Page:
Eventually, Beth decided that she owed it to Gerry and their long marriage to at least try marriage counseling. She attended the first session thinking that she was mainly going along with it to help Gerry accept the truth about the end of their marriage. Instead, she found herself deeply affected by several things he told her, and she left feeling far less certain that a divorce was what she really wanted.
Suitability of the Divorce Mediation Process
Beth and Gerry’s chances of saving their marriage are up in the air right now. If they do go on to divorce, is mediation the right process for them? At this point, there are no apparent reasons why it would not be. In general, couples who are willing to try marriage counseling tend to be good candidates for mediation. Participating in marriage counseling first can even help couples improve mediation results by helping them develop better communication skills. In addition, while neither Gerry nor Beth has ever been particularly good at communicating within the marriage, they do at least have the minimum level of trust in each other that is necessary to effectively resolve critical issues like the division of finances and property. Neither of them harbors the kind of ill will that can sometimes stand in the way of mediation’s collaborative goals.
The Potential Impact of a Financial Imbalance
If Gerry and Beth do eventually try mediation, it will be important to look at any power imbalances between them. Unlike Eva and Eric, they do not have personality conflicts that raise red flags. Like both Eva and Eric and Katherine and Julian, however, they do have a fairly significant discrepancy in their annual incomes. This could put Beth at a bargaining disadvantage. Beth is not particularly concerned about this, however. She believes that Gerry will have to pay her a substantial amount of lifetime alimony. She also assumes she would receive half the value of their home and investments, and part of Gerry’s retirement accounts.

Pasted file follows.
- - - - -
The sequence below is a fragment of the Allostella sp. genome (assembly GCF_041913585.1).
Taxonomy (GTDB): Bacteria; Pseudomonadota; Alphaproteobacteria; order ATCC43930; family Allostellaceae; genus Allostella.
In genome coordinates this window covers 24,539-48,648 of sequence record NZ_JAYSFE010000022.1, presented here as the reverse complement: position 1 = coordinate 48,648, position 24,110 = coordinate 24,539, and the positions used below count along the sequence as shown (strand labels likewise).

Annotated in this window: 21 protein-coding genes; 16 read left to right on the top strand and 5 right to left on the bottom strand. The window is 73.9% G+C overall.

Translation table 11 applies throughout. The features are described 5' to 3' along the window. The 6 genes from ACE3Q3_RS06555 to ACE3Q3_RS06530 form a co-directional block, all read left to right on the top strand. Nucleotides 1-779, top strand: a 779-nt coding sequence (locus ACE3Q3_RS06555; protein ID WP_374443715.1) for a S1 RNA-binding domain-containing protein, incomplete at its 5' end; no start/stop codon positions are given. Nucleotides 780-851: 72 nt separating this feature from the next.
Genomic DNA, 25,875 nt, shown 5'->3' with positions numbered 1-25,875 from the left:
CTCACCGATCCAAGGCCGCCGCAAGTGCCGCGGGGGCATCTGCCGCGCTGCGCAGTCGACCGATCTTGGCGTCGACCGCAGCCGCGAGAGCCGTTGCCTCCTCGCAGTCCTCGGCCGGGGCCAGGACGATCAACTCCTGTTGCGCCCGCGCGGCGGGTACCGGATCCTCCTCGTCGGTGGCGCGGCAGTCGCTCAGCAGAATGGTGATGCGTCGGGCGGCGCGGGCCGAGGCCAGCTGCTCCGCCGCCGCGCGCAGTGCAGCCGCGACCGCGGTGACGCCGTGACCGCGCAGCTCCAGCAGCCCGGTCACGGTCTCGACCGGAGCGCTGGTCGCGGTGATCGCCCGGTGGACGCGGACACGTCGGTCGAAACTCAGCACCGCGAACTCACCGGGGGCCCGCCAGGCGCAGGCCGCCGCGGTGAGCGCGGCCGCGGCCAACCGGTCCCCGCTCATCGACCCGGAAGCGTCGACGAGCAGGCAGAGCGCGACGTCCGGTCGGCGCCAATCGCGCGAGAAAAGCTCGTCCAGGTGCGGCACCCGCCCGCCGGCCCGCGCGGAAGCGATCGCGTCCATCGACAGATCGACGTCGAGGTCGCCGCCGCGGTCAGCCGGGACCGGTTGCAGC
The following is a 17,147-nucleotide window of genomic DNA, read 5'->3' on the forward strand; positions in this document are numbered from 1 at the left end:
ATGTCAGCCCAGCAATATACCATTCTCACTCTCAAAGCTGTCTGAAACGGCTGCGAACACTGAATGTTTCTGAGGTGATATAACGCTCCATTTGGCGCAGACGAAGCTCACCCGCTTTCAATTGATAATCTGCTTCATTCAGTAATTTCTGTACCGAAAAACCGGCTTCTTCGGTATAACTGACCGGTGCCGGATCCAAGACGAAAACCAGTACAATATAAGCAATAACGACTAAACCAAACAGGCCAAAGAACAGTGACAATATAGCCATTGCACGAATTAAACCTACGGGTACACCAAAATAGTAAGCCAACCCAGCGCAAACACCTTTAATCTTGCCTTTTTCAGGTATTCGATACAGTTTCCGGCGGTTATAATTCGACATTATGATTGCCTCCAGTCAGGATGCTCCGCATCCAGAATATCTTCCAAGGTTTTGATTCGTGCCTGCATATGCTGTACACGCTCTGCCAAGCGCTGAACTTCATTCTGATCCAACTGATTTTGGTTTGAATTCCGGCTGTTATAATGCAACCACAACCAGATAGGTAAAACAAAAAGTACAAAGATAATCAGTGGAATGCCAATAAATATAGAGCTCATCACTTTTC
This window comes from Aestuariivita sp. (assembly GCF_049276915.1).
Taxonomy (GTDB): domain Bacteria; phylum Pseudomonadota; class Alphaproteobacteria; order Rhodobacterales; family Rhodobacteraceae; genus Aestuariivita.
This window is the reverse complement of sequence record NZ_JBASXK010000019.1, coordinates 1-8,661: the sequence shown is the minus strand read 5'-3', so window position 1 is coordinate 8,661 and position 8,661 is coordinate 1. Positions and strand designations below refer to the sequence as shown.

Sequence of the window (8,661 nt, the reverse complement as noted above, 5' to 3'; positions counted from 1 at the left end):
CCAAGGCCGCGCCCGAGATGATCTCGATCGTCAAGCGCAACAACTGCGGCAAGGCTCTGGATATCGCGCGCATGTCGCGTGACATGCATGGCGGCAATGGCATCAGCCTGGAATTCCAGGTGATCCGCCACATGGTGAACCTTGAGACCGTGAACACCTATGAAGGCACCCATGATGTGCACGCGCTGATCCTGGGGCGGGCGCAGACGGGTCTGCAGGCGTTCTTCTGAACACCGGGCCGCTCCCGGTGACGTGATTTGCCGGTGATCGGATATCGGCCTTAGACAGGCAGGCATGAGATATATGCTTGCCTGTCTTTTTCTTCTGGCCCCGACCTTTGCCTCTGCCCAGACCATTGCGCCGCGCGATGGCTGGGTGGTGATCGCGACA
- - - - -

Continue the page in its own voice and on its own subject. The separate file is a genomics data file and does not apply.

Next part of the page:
Upon hearing Beth’s expectations, attorney White urged her to slow down and think about the financial situation more carefully. Beth admitted that she had not needed to worry much about money since the kids were little. Even then, she said, Gerry took care of most of the financial matters. Ms. White pointed out to Beth that quitting her job before full retirement age could affect her alimony payments. She advised Beth to make a detailed financial plan. Where would she live, and what would the rent or mortgage and utility bills be? What kind of health bills might she have? How about the cost of food and entertainment? Was it important that she have enough money to be able to buy things for the grandkids occasionally? Ms. White directed Beth to the New Jersey Family Part Case Information Statement for assistance in preparing a detailed budget.
After the attorney consultation, Beth realized that their financial issues might be more complex than she had originally believed. In our next post, we will highlight some of the things she and Gerry would need to resolve if they were to divorce, and how they might accomplish this in divorce mediation.